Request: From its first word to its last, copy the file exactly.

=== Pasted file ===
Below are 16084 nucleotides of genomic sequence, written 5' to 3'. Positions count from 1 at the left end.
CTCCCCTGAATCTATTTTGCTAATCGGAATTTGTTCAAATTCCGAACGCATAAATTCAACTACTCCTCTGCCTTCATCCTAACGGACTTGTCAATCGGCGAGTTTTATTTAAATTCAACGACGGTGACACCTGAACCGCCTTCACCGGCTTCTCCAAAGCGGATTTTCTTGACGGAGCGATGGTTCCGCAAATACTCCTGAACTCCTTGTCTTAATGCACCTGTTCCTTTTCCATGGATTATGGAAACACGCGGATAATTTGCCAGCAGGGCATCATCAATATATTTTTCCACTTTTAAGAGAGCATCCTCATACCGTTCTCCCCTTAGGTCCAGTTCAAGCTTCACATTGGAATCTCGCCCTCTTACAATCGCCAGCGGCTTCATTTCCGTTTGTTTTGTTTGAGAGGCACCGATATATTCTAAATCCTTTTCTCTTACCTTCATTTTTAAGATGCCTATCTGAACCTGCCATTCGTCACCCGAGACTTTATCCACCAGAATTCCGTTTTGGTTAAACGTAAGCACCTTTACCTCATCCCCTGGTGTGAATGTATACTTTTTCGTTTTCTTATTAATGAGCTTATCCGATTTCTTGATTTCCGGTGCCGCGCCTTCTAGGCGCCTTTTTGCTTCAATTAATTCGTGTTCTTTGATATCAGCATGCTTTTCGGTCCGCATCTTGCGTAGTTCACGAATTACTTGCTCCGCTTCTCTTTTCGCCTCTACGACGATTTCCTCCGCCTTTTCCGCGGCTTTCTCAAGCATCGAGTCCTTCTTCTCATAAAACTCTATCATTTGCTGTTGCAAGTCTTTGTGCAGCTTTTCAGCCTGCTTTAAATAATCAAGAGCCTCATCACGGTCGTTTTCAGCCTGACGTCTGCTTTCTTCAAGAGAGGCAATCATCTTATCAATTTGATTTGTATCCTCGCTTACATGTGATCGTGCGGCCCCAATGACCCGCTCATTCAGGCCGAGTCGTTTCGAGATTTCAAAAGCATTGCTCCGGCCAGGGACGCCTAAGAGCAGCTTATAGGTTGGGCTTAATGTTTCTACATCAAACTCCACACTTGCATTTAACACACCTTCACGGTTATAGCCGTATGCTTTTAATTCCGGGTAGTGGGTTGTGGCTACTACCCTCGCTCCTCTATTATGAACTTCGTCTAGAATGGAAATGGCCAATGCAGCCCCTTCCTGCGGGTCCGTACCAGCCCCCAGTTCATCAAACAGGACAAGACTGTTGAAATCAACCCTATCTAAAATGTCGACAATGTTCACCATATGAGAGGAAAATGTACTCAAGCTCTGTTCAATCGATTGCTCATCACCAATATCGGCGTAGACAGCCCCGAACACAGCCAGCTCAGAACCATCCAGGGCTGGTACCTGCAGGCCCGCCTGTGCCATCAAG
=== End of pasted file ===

Below are 16084 nucleotides of genomic sequence, written 5' to 3'. Positions count from 1 at the left end.
CTCCCCTGAATCTATTTTGCTAATCGGAATTTGTTCAAATTCCGAACGCATAAATTCAACTACTCCTCTGCCTTCATCCTAACGGACTTGTCAATCGGCGAGTTTTATTTAAATTCAACGACGGTGACACCTGAACCGCCTTCACCGGCTTCTCCAAAGCGGATTTTCTTGACGGAGCGATGGTTCCGCAAATACTCCTGAACTCCTTGTCTTAATGCACCTGTTCCTTTTCCATGGATTATGGAAACACGCGGATAATTTGCCAGCAGGGCATCATCAATATATTTTTCCACTTTTAAGAGAGCATCCTCATACCGTTCTCCCCTTAGGTCCAGTTCAAGCTTCACATTGGAATCTCGCCCTCTTACAATCGCCAGCGGCTTCATTTCCGTTTGTTTTGTTTGAGAGGCACCGATATATTCTAAATCCTTTTCTCTTACCTTCATTTTTAAGATGCCTATCTGAACCTGCCATTCGTCACCCGAGACTTTATCCACCAGAATTCCGTTTTGGTTAAACGTAAGCACCTTTACCTCATCCCCTGGTGTGAATGTATACTTTTTCGTTTTCTTATTAATGAGCTTATCCGATTTCTTGATTTCCGGTGCCGCGCCTTCTAGGCGCCTTTTTGCTTCAATTAATTCGTGTTCTTTGATATCAGCATGCTTTTCGGTCCGCATCTTGCGTAGTTCACGAATTACTTGCTCCGCTTCTCTTTTCGCCTCTACGACGATTTCCTCCGCCTTTTCCGCGGCTTTCTCAAGCATCGAGTCCTTCTTCTCATAAAACTCTATCATTTGCTGTTGCAAGTCTTTGTGCAGCTTTTCAGCCTGCTTTAAATAATCAAGAGCCTCATCACGGTCGTTTTCAGCCTGACGTCTGCTTTCTTCAAGAGAGGCAATCATCTTATCAATTTGATTTGTATCCTCGCTTACATGTGATCGTGCGGCCCCAATGACCCGCTCATTCAGGCCGAGTCGTTTCGAGATTTCAAAAGCATTGCTCCGGCCAGGGACGCCTAAGAGCAGCTTATAGGTTGGGCTTAATGTTTCTACATCAAACTCCACACTTGCATTTAACACACCTTCACGGTTATAGCCGTATGCTTTTAATTCCGGGTAGTGGGTTGTGGCTACTACCCTCGCTCCTCTATTATGAACTTCGTCTAGAATGGAAATGGCCAATGCAGCCCCTTCCTGCGGGTCCGTACCAGCCCCCAGTTCATCAAACAGGACAAGACTGTTGAAATCAACCCTATCTAAAATGTCGACAATGTTCACCATATGAGAGGAAAATGTACTCAAGCTCTGTTCAATCGATTGCTCATCACCAATATCGGCGTAGACAGCCCCGAACACAGCCAGCTCAGAACCATCCAGGGCTGGTACCTGCAGGCCCGCCTGTGCCATCAAG